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According to the Pakistan Bureau of Statistics (PBS) Pakistan’s Large Scale Manufacturing Industries (LSMI) production was decreased by 3.56 per cent MoM in September 2023 to stand at 112.85 as compared to 117.02 in August 2023. Conversely, on a yearly basis, the LSMI output witnessed an increase of 1.01 per cent YoY against 111.73 recorded in September 2022. Cumulatively in 3MFY24, LSMI has shown a growth of 0.68 per cent when compared with the corresponding period of previous year.

Pakistan: Import Payments By Transport Group (Thousand US Dollar)
Details Jul-Jun Dec
Nov (R)
Dec (P)
FY22 FY23 FY23 FY24 P
Transport Group 3,628,596 1,266,210 99,811 109,313 144,303 747,440 772,025
1. Road Motor Vehicles 3,009,873 1,073,575 68,159 106,397 117,357 661,743 672,233
1.1 Completely Built Unit (CBU) 476,676 79,122 8,724 8,814 11,606 53,365 42,425
a. Buses,Trucks & Oth. Heavy Vehicle 190,795 61,504 8,510 6,004 7,239 37,065 29,005
b. Motor Cars (CBU) 282,639 15,623 4 2,798 4,049 14,534 12,837
1.2 Completely Knock Down (CKD) 2,254,012 863,992 48,496 83,996 98,478 508,113 567,105
a. Buses,Trucks & Oth. Heavy Vehicle 429,429 249,047 20,403 9,287 15,325 135,917 99,695
b. Motor Cars (CKD) 1,747,959 577,396 23,539 69,679 79,384 346,653 440,219

According to the government officials in Pakistan, manufacturing with a share of 12.4 per cent in GDP has a dominant presence within the industrial sector. During FY2022, LSM with 9.2 per cent of GDP dominates the overall manufacturing sector, accounting for 74.3 per cent of the sectoral share followed by Small Scale Manufacturing, which accounts for 2.0 per cent of total GDP and 15.9 per cent sectoral share. The government officials recorded that except sluggishness in some areas in case of buses and two/three wheelers there has been robust growth in all-automobile sectors during July-March FY2022.

The higher growth effectively manifest clearing up the pent-up demand of Covid-19 period, otherwise negativity or stagnation in growth was persisting for the previous five years. During the year under consideration, there has been a persistent supply chain interruption because of chip shortages, skyrocketing freight costs, unrelenting rupee weakening, galloping inflation and auto financing restriction on high-end vehicles to reduce the import bill.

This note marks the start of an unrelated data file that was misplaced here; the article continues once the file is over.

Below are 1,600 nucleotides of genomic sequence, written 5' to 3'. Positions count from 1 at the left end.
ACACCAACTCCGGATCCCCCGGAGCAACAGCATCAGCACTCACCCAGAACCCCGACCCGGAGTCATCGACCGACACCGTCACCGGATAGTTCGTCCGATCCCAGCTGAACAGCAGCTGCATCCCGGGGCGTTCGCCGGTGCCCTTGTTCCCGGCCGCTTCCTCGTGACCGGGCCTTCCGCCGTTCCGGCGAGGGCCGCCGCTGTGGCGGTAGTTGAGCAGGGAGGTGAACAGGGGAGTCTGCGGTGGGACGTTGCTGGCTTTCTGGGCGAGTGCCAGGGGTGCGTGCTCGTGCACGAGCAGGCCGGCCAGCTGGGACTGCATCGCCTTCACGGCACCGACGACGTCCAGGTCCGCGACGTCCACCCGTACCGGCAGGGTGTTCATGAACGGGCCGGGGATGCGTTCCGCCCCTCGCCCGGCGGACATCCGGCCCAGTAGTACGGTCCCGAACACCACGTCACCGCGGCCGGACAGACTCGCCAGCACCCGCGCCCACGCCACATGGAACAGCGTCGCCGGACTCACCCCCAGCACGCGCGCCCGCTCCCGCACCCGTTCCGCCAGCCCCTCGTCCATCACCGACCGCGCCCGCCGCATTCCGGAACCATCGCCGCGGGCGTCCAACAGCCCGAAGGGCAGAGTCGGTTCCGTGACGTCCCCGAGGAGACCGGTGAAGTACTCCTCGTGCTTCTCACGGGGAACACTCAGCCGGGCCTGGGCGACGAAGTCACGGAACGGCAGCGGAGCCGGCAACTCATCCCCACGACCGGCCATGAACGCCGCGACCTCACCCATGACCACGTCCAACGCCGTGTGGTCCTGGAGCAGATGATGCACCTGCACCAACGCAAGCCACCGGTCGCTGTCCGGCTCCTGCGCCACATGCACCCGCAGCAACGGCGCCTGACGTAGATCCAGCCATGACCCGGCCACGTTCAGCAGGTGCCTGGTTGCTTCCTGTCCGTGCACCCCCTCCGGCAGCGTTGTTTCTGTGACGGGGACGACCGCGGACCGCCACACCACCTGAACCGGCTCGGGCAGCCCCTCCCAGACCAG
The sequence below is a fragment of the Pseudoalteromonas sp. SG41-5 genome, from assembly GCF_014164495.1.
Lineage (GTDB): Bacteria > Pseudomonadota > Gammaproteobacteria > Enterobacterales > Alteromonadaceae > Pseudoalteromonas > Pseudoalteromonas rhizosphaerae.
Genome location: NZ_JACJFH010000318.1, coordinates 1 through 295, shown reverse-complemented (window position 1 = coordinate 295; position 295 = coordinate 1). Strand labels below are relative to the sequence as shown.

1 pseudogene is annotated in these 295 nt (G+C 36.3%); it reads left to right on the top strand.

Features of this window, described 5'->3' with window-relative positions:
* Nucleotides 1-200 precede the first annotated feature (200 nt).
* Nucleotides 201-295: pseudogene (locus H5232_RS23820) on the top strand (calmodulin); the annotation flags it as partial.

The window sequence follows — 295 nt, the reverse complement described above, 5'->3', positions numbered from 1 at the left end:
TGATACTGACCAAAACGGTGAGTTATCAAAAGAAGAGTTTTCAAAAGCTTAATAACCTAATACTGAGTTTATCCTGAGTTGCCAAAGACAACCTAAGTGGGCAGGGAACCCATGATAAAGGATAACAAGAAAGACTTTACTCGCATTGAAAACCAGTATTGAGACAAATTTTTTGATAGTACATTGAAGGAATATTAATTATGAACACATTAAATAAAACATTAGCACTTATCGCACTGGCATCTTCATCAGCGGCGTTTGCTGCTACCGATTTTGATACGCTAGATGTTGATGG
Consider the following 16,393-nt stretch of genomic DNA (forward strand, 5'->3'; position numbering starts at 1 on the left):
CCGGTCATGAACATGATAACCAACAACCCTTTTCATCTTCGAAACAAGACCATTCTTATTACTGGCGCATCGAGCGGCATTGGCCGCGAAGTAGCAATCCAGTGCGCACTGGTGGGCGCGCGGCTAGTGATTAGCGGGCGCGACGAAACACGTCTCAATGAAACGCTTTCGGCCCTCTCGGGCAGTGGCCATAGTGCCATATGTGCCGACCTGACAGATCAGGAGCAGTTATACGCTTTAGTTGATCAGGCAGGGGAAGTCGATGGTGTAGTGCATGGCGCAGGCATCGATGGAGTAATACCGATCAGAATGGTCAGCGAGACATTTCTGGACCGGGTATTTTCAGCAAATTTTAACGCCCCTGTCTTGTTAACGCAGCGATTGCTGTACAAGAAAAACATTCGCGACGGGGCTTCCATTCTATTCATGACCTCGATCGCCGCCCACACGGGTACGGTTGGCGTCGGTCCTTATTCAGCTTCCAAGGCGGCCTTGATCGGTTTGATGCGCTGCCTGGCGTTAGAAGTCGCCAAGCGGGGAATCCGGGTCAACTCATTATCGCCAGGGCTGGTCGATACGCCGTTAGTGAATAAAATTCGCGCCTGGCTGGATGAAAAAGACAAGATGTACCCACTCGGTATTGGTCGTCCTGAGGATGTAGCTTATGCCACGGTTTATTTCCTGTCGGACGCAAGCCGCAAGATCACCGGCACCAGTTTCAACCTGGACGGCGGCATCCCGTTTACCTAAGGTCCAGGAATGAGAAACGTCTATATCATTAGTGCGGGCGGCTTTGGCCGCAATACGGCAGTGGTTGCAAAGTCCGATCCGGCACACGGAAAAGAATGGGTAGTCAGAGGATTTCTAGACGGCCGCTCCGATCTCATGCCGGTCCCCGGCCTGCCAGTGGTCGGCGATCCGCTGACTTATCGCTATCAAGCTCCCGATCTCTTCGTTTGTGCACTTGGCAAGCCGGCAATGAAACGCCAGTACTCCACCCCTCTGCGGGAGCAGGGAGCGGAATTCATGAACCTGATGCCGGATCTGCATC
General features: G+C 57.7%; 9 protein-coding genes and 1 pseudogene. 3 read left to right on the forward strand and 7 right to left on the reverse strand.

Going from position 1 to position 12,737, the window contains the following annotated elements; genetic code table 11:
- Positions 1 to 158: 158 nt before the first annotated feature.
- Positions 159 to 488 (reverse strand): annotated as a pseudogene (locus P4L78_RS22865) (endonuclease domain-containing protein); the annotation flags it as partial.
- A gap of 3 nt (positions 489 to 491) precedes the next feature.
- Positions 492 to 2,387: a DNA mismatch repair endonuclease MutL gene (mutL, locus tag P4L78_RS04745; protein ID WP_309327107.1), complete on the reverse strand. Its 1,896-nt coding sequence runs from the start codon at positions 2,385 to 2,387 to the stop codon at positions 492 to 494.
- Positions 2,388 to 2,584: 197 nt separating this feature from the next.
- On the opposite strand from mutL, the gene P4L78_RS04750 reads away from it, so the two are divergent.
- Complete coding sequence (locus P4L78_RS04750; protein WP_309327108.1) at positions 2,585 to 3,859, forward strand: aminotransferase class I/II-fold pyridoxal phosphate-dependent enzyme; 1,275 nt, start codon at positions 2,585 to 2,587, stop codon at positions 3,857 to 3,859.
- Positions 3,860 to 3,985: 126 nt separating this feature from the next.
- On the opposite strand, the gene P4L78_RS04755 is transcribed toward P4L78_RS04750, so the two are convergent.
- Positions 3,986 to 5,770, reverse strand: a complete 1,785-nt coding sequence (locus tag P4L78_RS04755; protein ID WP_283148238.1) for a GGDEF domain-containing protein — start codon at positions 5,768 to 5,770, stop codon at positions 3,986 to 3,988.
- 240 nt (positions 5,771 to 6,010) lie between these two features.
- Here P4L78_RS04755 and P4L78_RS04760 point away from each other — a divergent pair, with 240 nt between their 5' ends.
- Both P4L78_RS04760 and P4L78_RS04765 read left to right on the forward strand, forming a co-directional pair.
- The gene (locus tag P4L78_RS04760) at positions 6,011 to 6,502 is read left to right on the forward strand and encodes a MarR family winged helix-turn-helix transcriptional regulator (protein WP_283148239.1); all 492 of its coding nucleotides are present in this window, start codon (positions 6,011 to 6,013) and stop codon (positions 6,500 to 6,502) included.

New Auto Industry Development and Export Policy 2021-26 has been proclaimed besides Make in Pakistan notion, in the new policy, interalia, Meri Gari Scheme, New Product Policy and setting up of export targets have been introduced. All these measures are encouraging, and it is expected that these initiatives would soon see the light of day. However, in the forthcoming outlook the demand would weaken, as disposable incomes would decline with higher inflation, and higher exchange rates and increasing interest rates, amongst other factors. As reported by the All Pakistan Automotive Manufacturers Association, the automotive industry in Pakistan faces a substantial set­back as car sales plummeted by 56 per cent on a yearly basis in the first six months of the current fiscal year. Statistics reveal that a mere 30,662 car units were sold in Pakistan during the initial half of the current fiscal year, marking a stark fall compared to the 68,912 units sold in the same period of the previous financial year.

For the month of December alone, car sales registered a staggering 64 per cent fall from December 2022, with only 4,916 units sold. In contrast, December 2022 witnessed 13,780 units being sold. While there was a marginal 1 per cent monthly rise in car sales from November to December, the overall trend remains indicative of a challenging period for the auto industry. The November statistics registered 4,875 units, slightly edging up to 4,916 units in December.

Experts recorded that Pakistan has long had a problem in its auto industry. Not only do we not make our own cars, we do not even make any parts for the cars that are assembled. All of the parts are imported from abroad and assembled in our country. This behaviour was long encouraged through the Government of Pakistan, which gave the industry incentives and allowed major players to cement their place and not allowing new entrants into the market.